|Container type||Container volume, ml||Irrigation volume, ml||Percentage|
|Ray Leach "Cone-tainer" SC7 Stubby||107||20||18.7%|
|Treeband 2 x 5 inch||393||70||17.8%|
|Treeband 4 x 10 inch||2622||500||19.1%|
|Treepot 4 x 14 inch||2650||500||18.9%|
|#1 ("1 gal")||2839||550||19.4%|
|#5 ("5 gal")||14385||2500||17.4%|
Especially for larger plant batches or containers that drain rapidly, check to see that the water flow rate does not exceed the collection vessel’s outflow rate. If the water in the vessel gets too close to the rim, pause irrigation periodically.
Mark the start of irrigation and record each start time on your data sheet (an example data sheet is here). Starting a 15 minute timer at the start of each irrigation can help you keep track of when to irrigate. The collection period will take at least 1.5 hr from the start of the first irrigation. Check to make sure that the pear is floating once the water level is high enough. It may get wedged between the ZCV wall and the internal drain pipe or under the water deflector. If necessary, keep the ZCV shaded to prevent excessive heating of the water in the vessel.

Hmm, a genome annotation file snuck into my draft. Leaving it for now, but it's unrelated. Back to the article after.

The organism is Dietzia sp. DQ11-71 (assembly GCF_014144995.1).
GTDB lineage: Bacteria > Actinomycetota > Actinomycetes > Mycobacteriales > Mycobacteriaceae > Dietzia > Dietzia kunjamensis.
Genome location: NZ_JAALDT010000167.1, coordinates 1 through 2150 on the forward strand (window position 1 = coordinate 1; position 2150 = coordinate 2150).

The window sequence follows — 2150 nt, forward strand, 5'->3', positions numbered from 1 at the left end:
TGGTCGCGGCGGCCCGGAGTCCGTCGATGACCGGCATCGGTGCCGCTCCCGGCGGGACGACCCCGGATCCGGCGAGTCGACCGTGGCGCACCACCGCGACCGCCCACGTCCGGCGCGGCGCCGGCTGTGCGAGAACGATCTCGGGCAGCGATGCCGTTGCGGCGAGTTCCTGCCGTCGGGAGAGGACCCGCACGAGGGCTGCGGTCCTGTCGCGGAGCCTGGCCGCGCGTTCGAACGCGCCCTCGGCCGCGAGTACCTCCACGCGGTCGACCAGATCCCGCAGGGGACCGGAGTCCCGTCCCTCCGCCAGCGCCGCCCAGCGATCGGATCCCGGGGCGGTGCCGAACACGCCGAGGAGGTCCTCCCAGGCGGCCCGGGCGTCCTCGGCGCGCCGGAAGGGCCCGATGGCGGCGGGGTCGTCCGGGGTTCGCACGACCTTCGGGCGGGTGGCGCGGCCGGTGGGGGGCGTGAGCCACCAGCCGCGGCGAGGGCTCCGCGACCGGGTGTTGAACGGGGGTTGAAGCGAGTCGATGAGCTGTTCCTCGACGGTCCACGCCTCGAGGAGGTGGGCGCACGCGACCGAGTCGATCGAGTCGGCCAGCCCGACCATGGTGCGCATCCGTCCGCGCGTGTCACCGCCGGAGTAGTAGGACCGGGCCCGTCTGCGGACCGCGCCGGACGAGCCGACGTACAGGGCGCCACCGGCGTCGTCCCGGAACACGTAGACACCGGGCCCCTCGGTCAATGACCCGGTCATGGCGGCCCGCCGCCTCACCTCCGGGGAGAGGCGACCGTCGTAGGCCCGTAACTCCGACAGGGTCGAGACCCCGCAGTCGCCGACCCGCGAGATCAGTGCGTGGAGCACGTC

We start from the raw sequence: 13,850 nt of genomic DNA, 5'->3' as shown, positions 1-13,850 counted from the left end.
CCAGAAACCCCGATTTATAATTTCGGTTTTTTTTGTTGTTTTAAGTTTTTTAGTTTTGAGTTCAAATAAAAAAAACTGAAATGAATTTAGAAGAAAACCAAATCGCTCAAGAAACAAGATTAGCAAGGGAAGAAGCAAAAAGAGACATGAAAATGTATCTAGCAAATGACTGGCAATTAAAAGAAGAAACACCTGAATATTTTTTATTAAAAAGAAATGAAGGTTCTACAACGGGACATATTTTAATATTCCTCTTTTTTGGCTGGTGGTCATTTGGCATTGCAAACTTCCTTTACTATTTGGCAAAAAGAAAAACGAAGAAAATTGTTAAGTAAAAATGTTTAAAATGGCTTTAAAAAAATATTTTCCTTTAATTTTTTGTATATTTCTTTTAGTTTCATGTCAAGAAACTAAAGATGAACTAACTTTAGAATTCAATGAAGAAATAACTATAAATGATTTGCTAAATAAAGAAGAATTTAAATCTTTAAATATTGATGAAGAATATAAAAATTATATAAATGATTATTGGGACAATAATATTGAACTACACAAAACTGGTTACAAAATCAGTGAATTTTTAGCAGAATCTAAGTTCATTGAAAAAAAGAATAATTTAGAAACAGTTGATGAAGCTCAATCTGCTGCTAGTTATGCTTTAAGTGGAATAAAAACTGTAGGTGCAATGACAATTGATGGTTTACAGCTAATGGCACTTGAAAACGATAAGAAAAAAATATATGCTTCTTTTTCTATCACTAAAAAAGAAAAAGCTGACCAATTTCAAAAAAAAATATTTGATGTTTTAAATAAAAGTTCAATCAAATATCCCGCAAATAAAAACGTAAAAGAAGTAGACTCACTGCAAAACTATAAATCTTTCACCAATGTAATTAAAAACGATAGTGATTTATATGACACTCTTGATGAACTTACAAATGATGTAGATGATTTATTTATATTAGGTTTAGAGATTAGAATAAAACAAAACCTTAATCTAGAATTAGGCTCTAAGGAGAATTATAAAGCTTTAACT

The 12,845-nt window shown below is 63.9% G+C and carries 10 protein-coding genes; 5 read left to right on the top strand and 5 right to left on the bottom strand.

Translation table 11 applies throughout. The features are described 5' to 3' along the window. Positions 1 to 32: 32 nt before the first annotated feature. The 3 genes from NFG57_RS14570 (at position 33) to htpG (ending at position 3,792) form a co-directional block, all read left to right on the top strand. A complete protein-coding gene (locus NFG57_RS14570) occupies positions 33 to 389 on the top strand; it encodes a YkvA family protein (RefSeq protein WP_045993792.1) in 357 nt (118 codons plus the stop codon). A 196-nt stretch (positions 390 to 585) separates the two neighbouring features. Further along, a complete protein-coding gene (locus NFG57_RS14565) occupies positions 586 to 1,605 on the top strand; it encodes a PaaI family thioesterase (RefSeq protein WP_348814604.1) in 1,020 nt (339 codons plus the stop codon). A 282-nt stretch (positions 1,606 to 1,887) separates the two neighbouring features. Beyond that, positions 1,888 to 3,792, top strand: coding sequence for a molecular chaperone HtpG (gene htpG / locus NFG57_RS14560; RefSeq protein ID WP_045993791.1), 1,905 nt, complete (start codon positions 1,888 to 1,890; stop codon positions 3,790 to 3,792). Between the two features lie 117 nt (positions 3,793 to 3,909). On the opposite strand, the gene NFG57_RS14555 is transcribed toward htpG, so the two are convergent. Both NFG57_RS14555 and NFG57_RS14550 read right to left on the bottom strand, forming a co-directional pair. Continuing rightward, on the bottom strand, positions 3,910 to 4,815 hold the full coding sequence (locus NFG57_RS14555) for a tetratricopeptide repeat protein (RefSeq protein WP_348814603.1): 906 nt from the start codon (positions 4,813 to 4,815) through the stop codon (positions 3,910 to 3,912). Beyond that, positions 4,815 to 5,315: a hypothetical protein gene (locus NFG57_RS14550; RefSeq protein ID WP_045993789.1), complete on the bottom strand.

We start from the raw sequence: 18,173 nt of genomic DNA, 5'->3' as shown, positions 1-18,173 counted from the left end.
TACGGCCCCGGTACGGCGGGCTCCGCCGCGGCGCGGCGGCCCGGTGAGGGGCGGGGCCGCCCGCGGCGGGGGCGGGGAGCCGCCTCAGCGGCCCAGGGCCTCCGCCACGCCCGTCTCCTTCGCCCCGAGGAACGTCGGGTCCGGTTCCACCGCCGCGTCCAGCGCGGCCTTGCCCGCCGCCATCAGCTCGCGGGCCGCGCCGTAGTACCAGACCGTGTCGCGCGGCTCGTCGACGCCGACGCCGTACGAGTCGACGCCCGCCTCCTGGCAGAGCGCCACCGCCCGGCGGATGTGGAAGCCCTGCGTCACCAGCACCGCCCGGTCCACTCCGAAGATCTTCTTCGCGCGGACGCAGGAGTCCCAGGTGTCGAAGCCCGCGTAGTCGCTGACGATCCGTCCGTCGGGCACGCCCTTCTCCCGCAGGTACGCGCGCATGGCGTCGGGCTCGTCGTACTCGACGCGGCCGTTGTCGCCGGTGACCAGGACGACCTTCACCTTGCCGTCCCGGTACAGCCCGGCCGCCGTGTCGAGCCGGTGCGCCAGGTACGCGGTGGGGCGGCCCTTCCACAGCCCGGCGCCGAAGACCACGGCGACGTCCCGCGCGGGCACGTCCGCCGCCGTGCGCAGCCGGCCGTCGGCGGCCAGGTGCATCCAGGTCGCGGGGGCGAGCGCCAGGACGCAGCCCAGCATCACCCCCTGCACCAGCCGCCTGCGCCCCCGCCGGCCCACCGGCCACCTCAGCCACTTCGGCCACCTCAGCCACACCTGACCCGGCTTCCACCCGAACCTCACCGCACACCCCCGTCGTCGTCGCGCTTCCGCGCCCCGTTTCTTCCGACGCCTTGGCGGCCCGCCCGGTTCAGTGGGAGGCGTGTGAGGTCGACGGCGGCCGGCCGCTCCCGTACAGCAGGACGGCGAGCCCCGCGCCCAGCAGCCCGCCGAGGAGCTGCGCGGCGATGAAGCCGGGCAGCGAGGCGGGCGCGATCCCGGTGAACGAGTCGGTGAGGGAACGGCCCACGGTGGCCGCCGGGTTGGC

After the last irrigation, let the containers drain for at least 15 minutes. Allow a longer time if substantial water drainage is still occurring; the flow from the containers should be stopped or nearly stopped. Wearing clean gloves, remove the pear and place it into a labeled 1 gallon heavy-duty plastic bag (e.g., 1 gallon Ziploc® freezer bag) that is supported in a plastic container. Slowly drain excess water from the center of the water column through the outflow by pivoting the outflow downward (Figure 6) or tilting the collection vessel. Then pour the remaining water, which will include both surface water and soil/debris from the bottom of the vessel, into the plastic bag. A one gallon freezer bag will hold about 2.7 L. The bag can be mostly full, but leave at least 7-8 cm (3 inches) of space near the top so the bag can be sealed for transport and to prevent spillage. Leave an air bubble in the top of the bag when you seal it for transport. Leave the bag open in a shaded area (preferably no warmer than 27 C [80 F]) where it is not subject to cross-contamination if it will be held for an extended period (more than 1-2 h) before transport to the incubation chamber/room (Figure 7). If placing in a cooler for transport, avoid subjecting the samples to a temperature shock, which may cause zoospores to encyst.